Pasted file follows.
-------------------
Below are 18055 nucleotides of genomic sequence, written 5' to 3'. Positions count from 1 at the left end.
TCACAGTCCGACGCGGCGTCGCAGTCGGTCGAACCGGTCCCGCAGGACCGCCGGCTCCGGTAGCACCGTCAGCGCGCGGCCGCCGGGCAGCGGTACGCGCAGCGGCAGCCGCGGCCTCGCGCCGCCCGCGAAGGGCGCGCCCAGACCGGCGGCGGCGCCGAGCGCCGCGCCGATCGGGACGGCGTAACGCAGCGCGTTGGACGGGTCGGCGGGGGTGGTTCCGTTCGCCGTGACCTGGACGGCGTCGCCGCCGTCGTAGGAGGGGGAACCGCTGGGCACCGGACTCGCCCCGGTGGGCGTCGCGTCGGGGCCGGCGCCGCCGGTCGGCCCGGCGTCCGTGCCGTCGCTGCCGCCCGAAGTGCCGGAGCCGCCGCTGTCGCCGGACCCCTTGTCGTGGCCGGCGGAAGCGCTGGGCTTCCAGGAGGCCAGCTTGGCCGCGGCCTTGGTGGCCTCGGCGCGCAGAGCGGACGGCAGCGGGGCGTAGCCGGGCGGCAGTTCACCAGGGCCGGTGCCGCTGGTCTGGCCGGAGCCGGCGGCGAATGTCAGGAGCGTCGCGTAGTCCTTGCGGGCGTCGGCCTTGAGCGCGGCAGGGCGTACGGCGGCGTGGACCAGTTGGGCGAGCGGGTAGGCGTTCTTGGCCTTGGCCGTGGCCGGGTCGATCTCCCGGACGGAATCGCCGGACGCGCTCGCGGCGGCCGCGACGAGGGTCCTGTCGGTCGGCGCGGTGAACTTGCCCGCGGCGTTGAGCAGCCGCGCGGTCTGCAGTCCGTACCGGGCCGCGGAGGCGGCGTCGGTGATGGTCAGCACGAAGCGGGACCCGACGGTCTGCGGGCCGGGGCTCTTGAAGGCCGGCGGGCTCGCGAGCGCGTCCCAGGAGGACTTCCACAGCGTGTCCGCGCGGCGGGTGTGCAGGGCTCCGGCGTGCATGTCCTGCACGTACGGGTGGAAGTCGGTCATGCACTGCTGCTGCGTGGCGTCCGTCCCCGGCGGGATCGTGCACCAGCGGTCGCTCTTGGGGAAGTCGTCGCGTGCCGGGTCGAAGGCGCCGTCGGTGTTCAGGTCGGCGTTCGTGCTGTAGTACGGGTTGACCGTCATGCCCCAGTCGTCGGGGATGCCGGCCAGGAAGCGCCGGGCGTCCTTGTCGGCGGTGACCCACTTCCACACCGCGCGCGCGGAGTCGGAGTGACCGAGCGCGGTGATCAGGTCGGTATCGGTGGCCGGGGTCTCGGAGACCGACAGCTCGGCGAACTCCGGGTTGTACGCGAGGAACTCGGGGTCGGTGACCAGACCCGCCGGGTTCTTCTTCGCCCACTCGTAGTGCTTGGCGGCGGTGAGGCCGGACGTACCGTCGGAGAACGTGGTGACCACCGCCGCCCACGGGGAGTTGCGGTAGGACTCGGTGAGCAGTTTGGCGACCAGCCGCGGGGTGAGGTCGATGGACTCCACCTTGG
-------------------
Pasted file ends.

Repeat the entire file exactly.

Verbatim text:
Below are 18055 nucleotides of genomic sequence, written 5' to 3'. Positions count from 1 at the left end.
TCACAGTCCGACGCGGCGTCGCAGTCGGTCGAACCGGTCCCGCAGGACCGCCGGCTCCGGTAGCACCGTCAGCGCGCGGCCGCCGGGCAGCGGTACGCGCAGCGGCAGCCGCGGCCTCGCGCCGCCCGCGAAGGGCGCGCCCAGACCGGCGGCGGCGCCGAGCGCCGCGCCGATCGGGACGGCGTAACGCAGCGCGTTGGACGGGTCGGCGGGGGTGGTTCCGTTCGCCGTGACCTGGACGGCGTCGCCGCCGTCGTAGGAGGGGGAACCGCTGGGCACCGGACTCGCCCCGGTGGGCGTCGCGTCGGGGCCGGCGCCGCCGGTCGGCCCGGCGTCCGTGCCGTCGCTGCCGCCCGAAGTGCCGGAGCCGCCGCTGTCGCCGGACCCCTTGTCGTGGCCGGCGGAAGCGCTGGGCTTCCAGGAGGCCAGCTTGGCCGCGGCCTTGGTGGCCTCGGCGCGCAGAGCGGACGGCAGCGGGGCGTAGCCGGGCGGCAGTTCACCAGGGCCGGTGCCGCTGGTCTGGCCGGAGCCGGCGGCGAATGTCAGGAGCGTCGCGTAGTCCTTGCGGGCGTCGGCCTTGAGCGCGGCAGGGCGTACGGCGGCGTGGACCAGTTGGGCGAGCGGGTAGGCGTTCTTGGCCTTGGCCGTGGCCGGGTCGATCTCCCGGACGGAATCGCCGGACGCGCTCGCGGCGGCCGCGACGAGGGTCCTGTCGGTCGGCGCGGTGAACTTGCCCGCGGCGTTGAGCAGCCGCGCGGTCTGCAGTCCGTACCGGGCCGCGGAGGCGGCGTCGGTGATGGTCAGCACGAAGCGGGACCCGACGGTCTGCGGGCCGGGGCTCTTGAAGGCCGGCGGGCTCGCGAGCGCGTCCCAGGAGGACTTCCACAGCGTGTCCGCGCGGCGGGTGTGCAGGGCTCCGGCGTGCATGTCCTGCACGTACGGGTGGAAGTCGGTCATGCACTGCTGCTGCGTGGCGTCCGTCCCCGGCGGGATCGTGCACCAGCGGTCGCTCTTGGGGAAGTCGTCGCGTGCCGGGTCGAAGGCGCCGTCGGTGTTCAGGTCGGCGTTCGTGCTGTAGTACGGGTTGACCGTCATGCCCCAGTCGTCGGGGATGCCGGCCAGGAAGCGCCGGGCGTCCTTGTCGGCGGTGACCCACTTCCACACCGCGCGCGCGGAGTCGGAGTGACCGAGCGCGGTGATCAGGTCGGTATCGGTGGCCGGGGTCTCGGAGACCGACAGCTCGGCGAACTCCGGGTTGTACGCGAGGAACTCGGGGTCGGTGACCAGACCCGCCGGGTTCTTCTTCGCCCACTCGTAGTGCTTGGCGGCGGTGAGGCCGGACGTACCGTCGGAGAACGTGGTGACCACCGCCGCCCACGGGGAGTTGCGGTAGGACTCGGTGAGCAGTTTGGCGACCAGCCGCGGGGTGAGGTCGATGGACTCCACCTTGG